The Making of Electric Pallet Jack
Have you seen Prometheus Training’s Electric Pallet Jack demo, powered by Articulate Studio 09? Are you wondering, “How did they do that?” This article will answer some of your questions:
Behind the curtain – instructional design
Electric Pallet Jack is a program for 3 distinct audiences, each with a different training requirement. We designed the program so that each audience would get only the training it needed. (A lot of front-end analysis preceded the training design, so we knew precisely what each audience needed to know, where the areas of overlap were, etc.)
We laid out the content into 3 separate, nested branches:
Creating a branching menu
We allowed each learner to self-select into the appropriate branch of content. They did this via the Menu:
To make the menu slide itself, we created action buttons in PowerPoint. Each action button was set up to redirect the learner to a different starting point in the program.
Using the new “Locked Slide” feature in Articulate Presenter ’09, we disabled all of the other navigational elements on the slide. They couldn’t go forward or backward; only the action buttons were live.
Here are the branching paths for each action button on the menu.
Notice that no learners – not even the "new operators" – got to see every slide in the program. For example, the "new operators” already saw their own program introduction, so they didn't need to see the "safety incident people's" introduction or the “recertification people's” introduction.
To deal with this issue, we created additional branching buttons and locked down slides 11 and 19. Here is a picture of slide 11:
Calling attention to key points
The annotation features in Articulate Presenter ’09 made it easy for us to direct the learner’s attention precisely to the right area of the screen.
On slide 7, we took the “arrow annotation” feature a step further, synching it with both the audio and a PowerPoint list.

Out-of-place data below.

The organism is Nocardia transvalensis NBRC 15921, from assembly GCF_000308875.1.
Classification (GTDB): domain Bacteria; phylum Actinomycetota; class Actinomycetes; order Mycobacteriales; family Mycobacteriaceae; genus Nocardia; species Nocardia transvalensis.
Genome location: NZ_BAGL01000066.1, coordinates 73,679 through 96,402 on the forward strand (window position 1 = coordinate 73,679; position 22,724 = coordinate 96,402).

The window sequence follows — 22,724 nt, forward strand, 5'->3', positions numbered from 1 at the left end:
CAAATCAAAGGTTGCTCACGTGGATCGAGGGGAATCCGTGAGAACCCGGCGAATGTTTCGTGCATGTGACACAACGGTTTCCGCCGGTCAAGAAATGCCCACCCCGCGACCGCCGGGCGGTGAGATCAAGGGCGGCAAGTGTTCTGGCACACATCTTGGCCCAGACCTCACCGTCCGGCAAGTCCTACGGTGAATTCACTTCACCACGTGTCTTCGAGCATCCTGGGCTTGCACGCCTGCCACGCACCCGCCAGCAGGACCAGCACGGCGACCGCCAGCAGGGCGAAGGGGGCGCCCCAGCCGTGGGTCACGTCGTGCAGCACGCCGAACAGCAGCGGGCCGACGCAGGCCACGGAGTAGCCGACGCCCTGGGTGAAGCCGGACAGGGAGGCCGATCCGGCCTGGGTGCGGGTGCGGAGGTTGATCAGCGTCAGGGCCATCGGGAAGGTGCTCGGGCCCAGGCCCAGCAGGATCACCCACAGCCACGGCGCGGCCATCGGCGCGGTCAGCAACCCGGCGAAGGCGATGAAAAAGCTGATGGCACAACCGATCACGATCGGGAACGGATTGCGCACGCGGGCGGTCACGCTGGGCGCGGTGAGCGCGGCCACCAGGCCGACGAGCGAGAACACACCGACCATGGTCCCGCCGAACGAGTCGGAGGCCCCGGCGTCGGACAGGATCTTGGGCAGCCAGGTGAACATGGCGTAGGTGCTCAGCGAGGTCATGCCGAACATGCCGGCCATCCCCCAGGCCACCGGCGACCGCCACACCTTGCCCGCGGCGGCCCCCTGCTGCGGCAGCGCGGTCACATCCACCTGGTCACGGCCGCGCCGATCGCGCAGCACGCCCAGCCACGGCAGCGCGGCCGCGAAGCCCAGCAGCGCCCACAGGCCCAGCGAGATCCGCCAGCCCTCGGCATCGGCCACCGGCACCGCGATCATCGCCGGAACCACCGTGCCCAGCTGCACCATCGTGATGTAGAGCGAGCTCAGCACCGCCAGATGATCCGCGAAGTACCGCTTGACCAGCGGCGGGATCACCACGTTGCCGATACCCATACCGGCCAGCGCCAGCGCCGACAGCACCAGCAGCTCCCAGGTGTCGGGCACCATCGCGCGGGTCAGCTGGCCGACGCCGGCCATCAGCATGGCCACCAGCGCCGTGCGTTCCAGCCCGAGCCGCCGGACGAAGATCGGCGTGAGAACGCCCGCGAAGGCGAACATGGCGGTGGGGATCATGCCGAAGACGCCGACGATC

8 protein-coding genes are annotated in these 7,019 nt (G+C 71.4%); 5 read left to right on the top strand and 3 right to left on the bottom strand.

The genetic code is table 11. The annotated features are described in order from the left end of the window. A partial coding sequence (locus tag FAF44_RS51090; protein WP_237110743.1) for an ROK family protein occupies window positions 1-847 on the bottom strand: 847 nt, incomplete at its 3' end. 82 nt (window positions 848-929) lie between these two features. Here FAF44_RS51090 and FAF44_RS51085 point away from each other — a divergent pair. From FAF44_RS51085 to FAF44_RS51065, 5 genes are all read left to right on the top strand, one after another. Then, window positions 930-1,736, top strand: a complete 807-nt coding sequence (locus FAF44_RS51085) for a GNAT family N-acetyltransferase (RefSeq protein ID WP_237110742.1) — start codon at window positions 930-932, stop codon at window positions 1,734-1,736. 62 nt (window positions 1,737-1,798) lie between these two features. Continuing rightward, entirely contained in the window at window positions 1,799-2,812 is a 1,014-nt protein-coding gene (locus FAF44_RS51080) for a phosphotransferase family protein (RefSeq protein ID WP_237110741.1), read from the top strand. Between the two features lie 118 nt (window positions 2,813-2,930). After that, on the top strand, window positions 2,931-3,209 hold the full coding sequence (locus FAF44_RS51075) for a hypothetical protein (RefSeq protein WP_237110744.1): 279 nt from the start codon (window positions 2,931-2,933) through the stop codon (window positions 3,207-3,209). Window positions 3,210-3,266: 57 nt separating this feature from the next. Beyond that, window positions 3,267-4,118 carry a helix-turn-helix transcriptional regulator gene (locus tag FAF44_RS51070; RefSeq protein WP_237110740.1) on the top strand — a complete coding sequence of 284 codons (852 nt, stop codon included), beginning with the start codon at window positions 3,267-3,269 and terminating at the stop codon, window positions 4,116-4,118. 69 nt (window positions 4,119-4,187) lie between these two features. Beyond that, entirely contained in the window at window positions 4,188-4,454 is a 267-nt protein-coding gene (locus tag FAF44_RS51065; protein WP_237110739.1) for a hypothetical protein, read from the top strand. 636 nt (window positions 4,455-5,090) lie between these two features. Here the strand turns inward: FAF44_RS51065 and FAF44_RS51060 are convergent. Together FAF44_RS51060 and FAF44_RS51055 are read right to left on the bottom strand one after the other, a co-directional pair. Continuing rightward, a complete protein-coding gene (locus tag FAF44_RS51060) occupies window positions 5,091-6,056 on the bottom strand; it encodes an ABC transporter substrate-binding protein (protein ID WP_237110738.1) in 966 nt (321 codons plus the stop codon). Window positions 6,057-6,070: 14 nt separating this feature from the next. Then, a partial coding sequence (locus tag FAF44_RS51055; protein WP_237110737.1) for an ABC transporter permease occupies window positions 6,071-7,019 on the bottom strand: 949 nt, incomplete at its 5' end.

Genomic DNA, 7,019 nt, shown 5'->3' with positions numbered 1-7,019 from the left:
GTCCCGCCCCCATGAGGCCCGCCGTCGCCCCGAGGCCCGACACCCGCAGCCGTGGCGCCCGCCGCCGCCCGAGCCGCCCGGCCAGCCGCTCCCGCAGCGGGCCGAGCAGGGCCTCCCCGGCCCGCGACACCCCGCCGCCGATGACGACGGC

On slide 15, we used the “spotlight annotation” feature in sync with the audio.
On slide 16-17, we used the "check annotation" and "cross annotation" to mark off items on the list.
And on slide 24, we use a “rectangle annotation" with a "stretch" animation to call the user’s eye to one particular text field on a very busy screen.
Using the controls
In the Engage sequence on slide 8, we let learners “use” some of the equipment controls. This was done by embedding custom Flash animations inside the Engage sequence.
By the way, notice that the Engage sequence is Big-Brute orange? In Engage ’09, you get to customize the colors to match your palette!
Using quiz features
The Quiz starting on slide 10 has a lot of cool features, compliments of Quizmaker ’09. We were able to customize the look of the slide, build the questions on with animation, use art effects on the slide, use transitions between questions, etc.
The feedback options are particularly rich. First of all, you can use media – audio, in our case – inside the feedback. Even better, the feedback allows you to branch. On question 1 of the slide 10 quiz, if you get the answer right, it takes you to question 2. But if you get question 1 wrong, it brings up an entire feedback slide to reteach a key point. Neat!
Another exciting feature in Quizmaker ’09 is the ability to include non-question slides. Look at Question 3 on the slide 10 quiz. It begins with a slide that sets up a scenario. Then click the arrow to go to the next Quizmaker page for the actual question. And notice that the graphics in the question can be positioned next to the option buttons! That kind of flexibility is standard in QM ’09.
Hope this helps
I hope this gives you the answers you were looking for about our Electric Pallet Jack demo program. Still have questions? You can reach us at firstname.lastname@example.org.